terça-feira, março 29, 2011
Extractos do artigo completo do wsj:
Isabel Fernandes, a cheery 22-year-old with a constellation of stars tattooed around her right eye, isn't sure how many times she repeated fifth grade. Two, she says with a laugh. Or maybe three. She redid seventh grade as well. She quit school with an eighth-grade education at age 20.
Portugal is the poorest country in Western Europe. It is also the least educated [...].
The state of Portuguese education says a lot about why a rescue is likely to be needed, and why one would be costly and difficult. Put simply, Portugal must generate enough long-term economic growth to pay off its large debts. An unskilled work force makes that hard.
Cheap rote labor that once sustained Portugal's textile industry has vanished to Asia. The former Eastern Bloc countries that joined the European Union en masse in 2004 offer lower wages and workers with more schooling. They have sucked skilled jobs away.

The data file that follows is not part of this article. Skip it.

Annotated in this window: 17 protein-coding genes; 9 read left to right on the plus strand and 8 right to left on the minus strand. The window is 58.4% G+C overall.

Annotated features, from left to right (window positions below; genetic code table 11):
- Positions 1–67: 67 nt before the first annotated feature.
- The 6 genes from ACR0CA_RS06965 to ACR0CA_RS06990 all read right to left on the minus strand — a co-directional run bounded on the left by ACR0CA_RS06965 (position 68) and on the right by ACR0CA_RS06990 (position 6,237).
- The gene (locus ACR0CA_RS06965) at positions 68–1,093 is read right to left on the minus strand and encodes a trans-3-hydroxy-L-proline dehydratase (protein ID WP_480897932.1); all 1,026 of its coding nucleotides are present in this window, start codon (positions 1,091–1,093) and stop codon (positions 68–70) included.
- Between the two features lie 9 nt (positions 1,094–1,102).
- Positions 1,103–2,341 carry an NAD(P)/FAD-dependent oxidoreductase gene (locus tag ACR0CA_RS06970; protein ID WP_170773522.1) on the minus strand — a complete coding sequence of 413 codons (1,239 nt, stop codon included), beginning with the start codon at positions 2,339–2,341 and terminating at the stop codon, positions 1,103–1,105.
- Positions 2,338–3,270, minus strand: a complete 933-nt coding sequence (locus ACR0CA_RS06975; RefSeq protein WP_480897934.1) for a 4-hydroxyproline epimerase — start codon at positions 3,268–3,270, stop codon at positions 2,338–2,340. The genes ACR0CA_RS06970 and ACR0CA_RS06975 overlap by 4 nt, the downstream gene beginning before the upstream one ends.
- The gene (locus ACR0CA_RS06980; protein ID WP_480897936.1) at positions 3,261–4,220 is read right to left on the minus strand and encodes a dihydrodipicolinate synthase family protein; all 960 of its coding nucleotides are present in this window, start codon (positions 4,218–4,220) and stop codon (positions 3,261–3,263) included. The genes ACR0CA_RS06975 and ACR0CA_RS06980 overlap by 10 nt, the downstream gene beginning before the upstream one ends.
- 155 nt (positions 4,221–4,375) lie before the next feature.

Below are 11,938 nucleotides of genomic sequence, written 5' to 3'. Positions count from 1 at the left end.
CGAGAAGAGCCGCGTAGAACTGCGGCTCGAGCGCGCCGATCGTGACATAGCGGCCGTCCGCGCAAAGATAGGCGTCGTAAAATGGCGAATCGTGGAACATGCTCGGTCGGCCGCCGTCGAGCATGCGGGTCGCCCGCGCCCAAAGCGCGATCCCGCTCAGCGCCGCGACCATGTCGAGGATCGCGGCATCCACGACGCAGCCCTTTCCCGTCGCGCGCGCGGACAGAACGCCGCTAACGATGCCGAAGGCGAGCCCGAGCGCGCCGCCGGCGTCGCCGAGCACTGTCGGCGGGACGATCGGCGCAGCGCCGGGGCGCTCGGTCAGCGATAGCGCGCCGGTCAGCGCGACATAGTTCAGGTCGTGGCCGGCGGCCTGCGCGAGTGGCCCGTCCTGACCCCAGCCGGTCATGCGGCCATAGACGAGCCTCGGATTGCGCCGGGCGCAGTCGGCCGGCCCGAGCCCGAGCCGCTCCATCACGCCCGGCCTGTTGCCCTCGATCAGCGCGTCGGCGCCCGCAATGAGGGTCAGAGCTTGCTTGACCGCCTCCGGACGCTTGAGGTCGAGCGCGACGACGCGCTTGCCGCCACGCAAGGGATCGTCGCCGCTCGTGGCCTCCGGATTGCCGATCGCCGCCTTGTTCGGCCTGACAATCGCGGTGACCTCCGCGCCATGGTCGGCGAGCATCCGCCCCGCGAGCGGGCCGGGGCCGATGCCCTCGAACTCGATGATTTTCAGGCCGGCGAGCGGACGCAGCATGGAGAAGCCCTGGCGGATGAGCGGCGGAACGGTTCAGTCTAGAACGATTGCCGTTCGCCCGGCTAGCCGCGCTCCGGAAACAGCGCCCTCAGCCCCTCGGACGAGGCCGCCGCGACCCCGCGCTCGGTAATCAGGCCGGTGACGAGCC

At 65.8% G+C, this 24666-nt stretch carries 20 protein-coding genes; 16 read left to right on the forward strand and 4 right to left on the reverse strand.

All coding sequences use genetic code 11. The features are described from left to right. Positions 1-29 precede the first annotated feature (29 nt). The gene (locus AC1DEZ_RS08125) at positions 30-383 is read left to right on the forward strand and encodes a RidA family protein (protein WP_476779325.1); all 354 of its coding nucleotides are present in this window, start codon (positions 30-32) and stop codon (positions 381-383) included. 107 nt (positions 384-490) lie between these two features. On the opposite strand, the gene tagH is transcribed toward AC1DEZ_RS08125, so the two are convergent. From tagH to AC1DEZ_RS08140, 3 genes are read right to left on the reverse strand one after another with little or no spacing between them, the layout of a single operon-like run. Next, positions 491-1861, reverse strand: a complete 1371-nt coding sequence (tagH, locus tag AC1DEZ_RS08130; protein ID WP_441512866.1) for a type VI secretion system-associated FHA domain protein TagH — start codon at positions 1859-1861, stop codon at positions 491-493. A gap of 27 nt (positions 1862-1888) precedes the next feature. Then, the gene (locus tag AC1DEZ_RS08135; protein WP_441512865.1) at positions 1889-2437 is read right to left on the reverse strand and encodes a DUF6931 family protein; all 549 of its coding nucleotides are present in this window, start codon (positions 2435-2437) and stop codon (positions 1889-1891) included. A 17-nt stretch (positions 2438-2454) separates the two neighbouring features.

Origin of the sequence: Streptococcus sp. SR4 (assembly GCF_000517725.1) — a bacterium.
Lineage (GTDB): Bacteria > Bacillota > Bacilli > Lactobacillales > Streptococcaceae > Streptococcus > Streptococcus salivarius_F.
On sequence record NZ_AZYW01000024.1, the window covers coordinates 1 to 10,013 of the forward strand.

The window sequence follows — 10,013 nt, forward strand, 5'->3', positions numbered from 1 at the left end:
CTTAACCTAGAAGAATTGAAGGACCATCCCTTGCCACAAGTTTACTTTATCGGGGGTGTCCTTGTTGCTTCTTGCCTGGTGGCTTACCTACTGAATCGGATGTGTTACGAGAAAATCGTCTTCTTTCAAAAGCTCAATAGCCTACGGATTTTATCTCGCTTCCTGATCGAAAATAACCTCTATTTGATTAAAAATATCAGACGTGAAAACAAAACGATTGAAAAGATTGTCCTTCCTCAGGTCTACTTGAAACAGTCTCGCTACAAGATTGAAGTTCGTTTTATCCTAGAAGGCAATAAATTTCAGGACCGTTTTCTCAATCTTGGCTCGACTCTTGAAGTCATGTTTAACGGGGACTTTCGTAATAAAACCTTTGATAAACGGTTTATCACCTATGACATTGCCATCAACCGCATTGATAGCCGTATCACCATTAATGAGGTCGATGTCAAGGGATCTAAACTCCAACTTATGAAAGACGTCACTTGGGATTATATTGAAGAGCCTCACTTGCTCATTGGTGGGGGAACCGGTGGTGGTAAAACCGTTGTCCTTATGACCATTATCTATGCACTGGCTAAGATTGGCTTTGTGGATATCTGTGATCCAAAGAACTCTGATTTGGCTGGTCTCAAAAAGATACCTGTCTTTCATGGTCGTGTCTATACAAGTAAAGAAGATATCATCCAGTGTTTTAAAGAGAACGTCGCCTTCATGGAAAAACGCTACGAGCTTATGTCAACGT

Just 28% of the Portuguese population between 25 and 64 has completed high school. The figure is 85% in Germany, 91% in the Czech Republic and 89% in the U.S. [...]
Prof. Hanushek and a professor from the University of Munich have linked GDP growth with population-wide performance on standardized tests. They calculate that Portugal's long-term rate of economic growth would be 1.5 percentage points higher if the country had the same test scores as super-educated Finland. [...]
Posted by Rui Dantas at 16:46